TV streaming in focus as A-League support grows in 2021

Soccer ball at feet

Support for teams in Australia’s A-League soccer competition has seen an increase, research from Roy Morgan has shown, which, given recent trends, could further the growth of sports streaming services. The increase in supporters over the last year has partly been attributed to Aussies being in front of the TV during lockdowns. 

A similar report this year suggested increased sports streaming subscriptions increased in line with AFL club memberships rising. 

The latest figures show more than 3.6 million Australians identify as supporters of an A-League men’s team, up more than 1 million from a year ago. Sydney FC topped the A-League supporter ladder with their 640,000 fans, an increase of 32% on a year ago.

While those numbers don’t correlate with membership numbers of the clubs, over 1.5 million Australians watch the men’s A-League competition on TV. A much larger 3.5 million Australians were noted as having watched a soccer match on television, meaning there is a much larger market the A-League could potentially tap into.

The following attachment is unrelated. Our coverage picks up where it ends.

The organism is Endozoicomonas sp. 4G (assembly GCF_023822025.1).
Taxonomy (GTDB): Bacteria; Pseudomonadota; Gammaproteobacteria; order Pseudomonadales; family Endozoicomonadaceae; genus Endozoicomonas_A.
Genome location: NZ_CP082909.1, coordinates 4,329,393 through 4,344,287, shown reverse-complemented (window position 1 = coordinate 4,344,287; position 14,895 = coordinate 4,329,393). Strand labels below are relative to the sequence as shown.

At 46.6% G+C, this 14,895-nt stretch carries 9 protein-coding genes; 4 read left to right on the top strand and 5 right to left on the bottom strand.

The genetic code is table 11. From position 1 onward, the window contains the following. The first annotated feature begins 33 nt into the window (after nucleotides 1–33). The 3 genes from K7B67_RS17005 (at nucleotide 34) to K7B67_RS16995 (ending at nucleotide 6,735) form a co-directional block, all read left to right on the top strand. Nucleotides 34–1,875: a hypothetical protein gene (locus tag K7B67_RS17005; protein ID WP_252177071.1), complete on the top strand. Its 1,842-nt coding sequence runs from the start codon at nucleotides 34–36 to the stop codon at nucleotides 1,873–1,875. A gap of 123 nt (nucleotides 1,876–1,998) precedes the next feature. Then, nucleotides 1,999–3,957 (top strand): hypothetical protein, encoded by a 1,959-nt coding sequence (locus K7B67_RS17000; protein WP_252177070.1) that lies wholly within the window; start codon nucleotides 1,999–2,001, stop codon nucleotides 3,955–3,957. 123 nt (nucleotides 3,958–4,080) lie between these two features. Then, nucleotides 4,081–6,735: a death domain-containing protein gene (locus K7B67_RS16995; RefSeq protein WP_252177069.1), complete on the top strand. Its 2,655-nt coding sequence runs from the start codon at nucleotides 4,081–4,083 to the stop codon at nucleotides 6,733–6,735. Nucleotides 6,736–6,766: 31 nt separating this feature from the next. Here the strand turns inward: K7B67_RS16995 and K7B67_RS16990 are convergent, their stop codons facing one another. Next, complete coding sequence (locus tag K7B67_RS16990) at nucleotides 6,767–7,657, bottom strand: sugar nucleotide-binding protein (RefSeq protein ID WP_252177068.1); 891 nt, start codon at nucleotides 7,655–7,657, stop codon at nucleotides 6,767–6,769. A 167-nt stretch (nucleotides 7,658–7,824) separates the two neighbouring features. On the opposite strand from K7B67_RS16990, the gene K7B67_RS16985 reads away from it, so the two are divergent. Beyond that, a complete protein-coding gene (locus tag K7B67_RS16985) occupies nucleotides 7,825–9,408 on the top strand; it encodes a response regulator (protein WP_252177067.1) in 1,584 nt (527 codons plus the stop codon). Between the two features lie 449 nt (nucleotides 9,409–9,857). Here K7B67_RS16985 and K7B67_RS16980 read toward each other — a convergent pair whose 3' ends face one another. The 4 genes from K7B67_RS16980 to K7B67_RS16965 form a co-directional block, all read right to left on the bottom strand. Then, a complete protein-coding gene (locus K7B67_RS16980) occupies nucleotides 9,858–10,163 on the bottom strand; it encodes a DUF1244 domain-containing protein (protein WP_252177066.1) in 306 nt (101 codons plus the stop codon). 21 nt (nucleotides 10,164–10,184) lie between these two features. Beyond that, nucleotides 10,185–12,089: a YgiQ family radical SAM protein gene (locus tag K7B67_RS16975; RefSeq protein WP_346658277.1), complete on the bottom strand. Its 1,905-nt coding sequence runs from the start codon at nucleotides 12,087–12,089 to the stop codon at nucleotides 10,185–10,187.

This is where sports-centric TV services may be set to expand.  

The A-League earlier this year signed a new 5-year domestic rights partnership with ViacomCBS, that will see the league’s games broadcast on the Network Ten commercial channel and also streamed on the company’s Paramount+ service. 

Alongside the A-League, Paramount+ will also stream the W-League, the Matilda’s friendly internationals and the Socceroos friendly internationals among other soccer competitions. The platform’s venture into sporting offerings allow it to compete with other sports streaming services such as Kayo, as well as traditional VOD services such as Netflix, Amazon Prime Video and Disney+. 

Kayo’s biggest competitor in the sports streaming market has been Optus Sport, who have the rights to the English Premier League. With Paramount+ entering the market, the sports streaming game may become more closely contended. Kayo Sports had over 1.1 million active users as of June this year. 

The average stream of a sporting event can be intensive on a home broadband plan, with an average two-hour stream consuming around 7GB of data for HD or 5GB for SD. For sports streaming, it’s recommended users have available internet speeds of at least 1.5mbps for standard definition or 6mbps for high definition.

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